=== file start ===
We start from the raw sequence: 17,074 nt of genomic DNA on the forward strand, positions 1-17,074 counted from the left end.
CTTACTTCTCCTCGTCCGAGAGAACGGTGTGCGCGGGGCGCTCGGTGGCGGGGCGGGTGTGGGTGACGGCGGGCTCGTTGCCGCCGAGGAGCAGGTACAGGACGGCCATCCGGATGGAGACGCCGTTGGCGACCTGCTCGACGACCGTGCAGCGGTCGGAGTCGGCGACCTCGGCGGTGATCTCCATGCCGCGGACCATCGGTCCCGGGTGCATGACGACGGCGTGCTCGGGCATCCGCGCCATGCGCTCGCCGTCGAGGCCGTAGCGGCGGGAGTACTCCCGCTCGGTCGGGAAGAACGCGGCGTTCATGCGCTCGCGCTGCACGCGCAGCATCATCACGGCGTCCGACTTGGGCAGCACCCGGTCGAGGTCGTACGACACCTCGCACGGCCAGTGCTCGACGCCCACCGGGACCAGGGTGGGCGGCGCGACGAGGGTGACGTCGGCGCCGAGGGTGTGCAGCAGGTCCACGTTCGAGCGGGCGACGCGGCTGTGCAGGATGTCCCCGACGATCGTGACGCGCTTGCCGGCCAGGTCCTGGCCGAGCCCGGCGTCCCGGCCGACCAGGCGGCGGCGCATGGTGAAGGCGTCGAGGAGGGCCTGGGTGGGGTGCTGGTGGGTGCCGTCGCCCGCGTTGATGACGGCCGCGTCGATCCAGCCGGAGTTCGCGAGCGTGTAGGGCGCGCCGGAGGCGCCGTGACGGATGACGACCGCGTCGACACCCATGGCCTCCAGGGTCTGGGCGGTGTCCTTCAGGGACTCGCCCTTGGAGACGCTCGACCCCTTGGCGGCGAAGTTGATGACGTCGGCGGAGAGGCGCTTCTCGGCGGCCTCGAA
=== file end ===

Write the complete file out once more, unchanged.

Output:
We start from the raw sequence: 17,074 nt of genomic DNA on the forward strand, positions 1-17,074 counted from the left end.
CTTACTTCTCCTCGTCCGAGAGAACGGTGTGCGCGGGGCGCTCGGTGGCGGGGCGGGTGTGGGTGACGGCGGGCTCGTTGCCGCCGAGGAGCAGGTACAGGACGGCCATCCGGATGGAGACGCCGTTGGCGACCTGCTCGACGACCGTGCAGCGGTCGGAGTCGGCGACCTCGGCGGTGATCTCCATGCCGCGGACCATCGGTCCCGGGTGCATGACGACGGCGTGCTCGGGCATCCGCGCCATGCGCTCGCCGTCGAGGCCGTAGCGGCGGGAGTACTCCCGCTCGGTCGGGAAGAACGCGGCGTTCATGCGCTCGCGCTGCACGCGCAGCATCATCACGGCGTCCGACTTGGGCAGCACCCGGTCGAGGTCGTACGACACCTCGCACGGCCAGTGCTCGACGCCCACCGGGACCAGGGTGGGCGGCGCGACGAGGGTGACGTCGGCGCCGAGGGTGTGCAGCAGGTCCACGTTCGAGCGGGCGACGCGGCTGTGCAGGATGTCCCCGACGATCGTGACGCGCTTGCCGGCCAGGTCCTGGCCGAGCCCGGCGTCCCGGCCGACCAGGCGGCGGCGCATGGTGAAGGCGTCGAGGAGGGCCTGGGTGGGGTGCTGGTGGGTGCCGTCGCCCGCGTTGATGACGGCCGCGTCGATCCAGCCGGAGTTCGCGAGCGTGTAGGGCGCGCCGGAGGCGCCGTGACGGATGACGACCGCGTCGACACCCATGGCCTCCAGGGTCTGGGCGGTGTCCTTCAGGGACTCGCCCTTGGAGACGCTCGACCCCTTGGCGGCGAAGTTGATGACGTCGGCGGAGAGGCGCTTCTCGGCGGCCTCGAA